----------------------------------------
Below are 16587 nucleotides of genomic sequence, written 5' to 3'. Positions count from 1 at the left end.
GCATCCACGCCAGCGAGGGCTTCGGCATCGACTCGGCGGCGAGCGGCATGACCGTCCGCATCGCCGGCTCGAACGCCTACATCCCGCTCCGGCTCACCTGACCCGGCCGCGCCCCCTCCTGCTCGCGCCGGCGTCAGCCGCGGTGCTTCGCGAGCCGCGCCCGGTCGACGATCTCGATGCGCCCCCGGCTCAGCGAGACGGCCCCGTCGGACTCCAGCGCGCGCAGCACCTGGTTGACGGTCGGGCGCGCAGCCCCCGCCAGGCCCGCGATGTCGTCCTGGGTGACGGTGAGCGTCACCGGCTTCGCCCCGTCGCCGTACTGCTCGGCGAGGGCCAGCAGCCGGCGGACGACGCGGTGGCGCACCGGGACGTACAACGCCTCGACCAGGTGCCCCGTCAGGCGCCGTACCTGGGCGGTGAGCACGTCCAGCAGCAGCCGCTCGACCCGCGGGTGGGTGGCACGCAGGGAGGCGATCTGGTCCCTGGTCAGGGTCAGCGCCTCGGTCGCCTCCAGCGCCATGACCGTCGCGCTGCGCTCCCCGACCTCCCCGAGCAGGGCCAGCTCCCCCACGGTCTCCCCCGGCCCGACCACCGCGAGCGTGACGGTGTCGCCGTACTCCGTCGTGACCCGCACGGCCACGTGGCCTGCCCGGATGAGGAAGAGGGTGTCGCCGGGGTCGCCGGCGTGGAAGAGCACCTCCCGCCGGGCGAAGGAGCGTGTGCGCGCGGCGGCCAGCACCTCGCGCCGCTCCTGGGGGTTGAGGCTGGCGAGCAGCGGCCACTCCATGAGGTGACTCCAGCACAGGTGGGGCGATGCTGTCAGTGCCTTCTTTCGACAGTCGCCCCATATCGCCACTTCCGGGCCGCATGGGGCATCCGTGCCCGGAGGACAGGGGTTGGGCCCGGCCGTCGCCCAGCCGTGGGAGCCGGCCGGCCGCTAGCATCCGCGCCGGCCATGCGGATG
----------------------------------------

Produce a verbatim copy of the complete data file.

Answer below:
Below are 16587 nucleotides of genomic sequence, written 5' to 3'. Positions count from 1 at the left end.
GCATCCACGCCAGCGAGGGCTTCGGCATCGACTCGGCGGCGAGCGGCATGACCGTCCGCATCGCCGGCTCGAACGCCTACATCCCGCTCCGGCTCACCTGACCCGGCCGCGCCCCCTCCTGCTCGCGCCGGCGTCAGCCGCGGTGCTTCGCGAGCCGCGCCCGGTCGACGATCTCGATGCGCCCCCGGCTCAGCGAGACGGCCCCGTCGGACTCCAGCGCGCGCAGCACCTGGTTGACGGTCGGGCGCGCAGCCCCCGCCAGGCCCGCGATGTCGTCCTGGGTGACGGTGAGCGTCACCGGCTTCGCCCCGTCGCCGTACTGCTCGGCGAGGGCCAGCAGCCGGCGGACGACGCGGTGGCGCACCGGGACGTACAACGCCTCGACCAGGTGCCCCGTCAGGCGCCGTACCTGGGCGGTGAGCACGTCCAGCAGCAGCCGCTCGACCCGCGGGTGGGTGGCACGCAGGGAGGCGATCTGGTCCCTGGTCAGGGTCAGCGCCTCGGTCGCCTCCAGCGCCATGACCGTCGCGCTGCGCTCCCCGACCTCCCCGAGCAGGGCCAGCTCCCCCACGGTCTCCCCCGGCCCGACCACCGCGAGCGTGACGGTGTCGCCGTACTCCGTCGTGACCCGCACGGCCACGTGGCCTGCCCGGATGAGGAAGAGGGTGTCGCCGGGGTCGCCGGCGTGGAAGAGCACCTCCCGCCGGGCGAAGGAGCGTGTGCGCGCGGCGGCCAGCACCTCGCGCCGCTCCTGGGGGTTGAGGCTGGCGAGCAGCGGCCACTCCATGAGGTGACTCCAGCACAGGTGGGGCGATGCTGTCAGTGCCTTCTTTCGACAGTCGCCCCATATCGCCACTTCCGGGCCGCATGGGGCATCCGTGCCCGGAGGACAGGGGTTGGGCCCGGCCGTCGCCCAGCCGTGGGAGCCGGCCGGCCGCTAGCATCCGCGCCGGCCATGCGGATG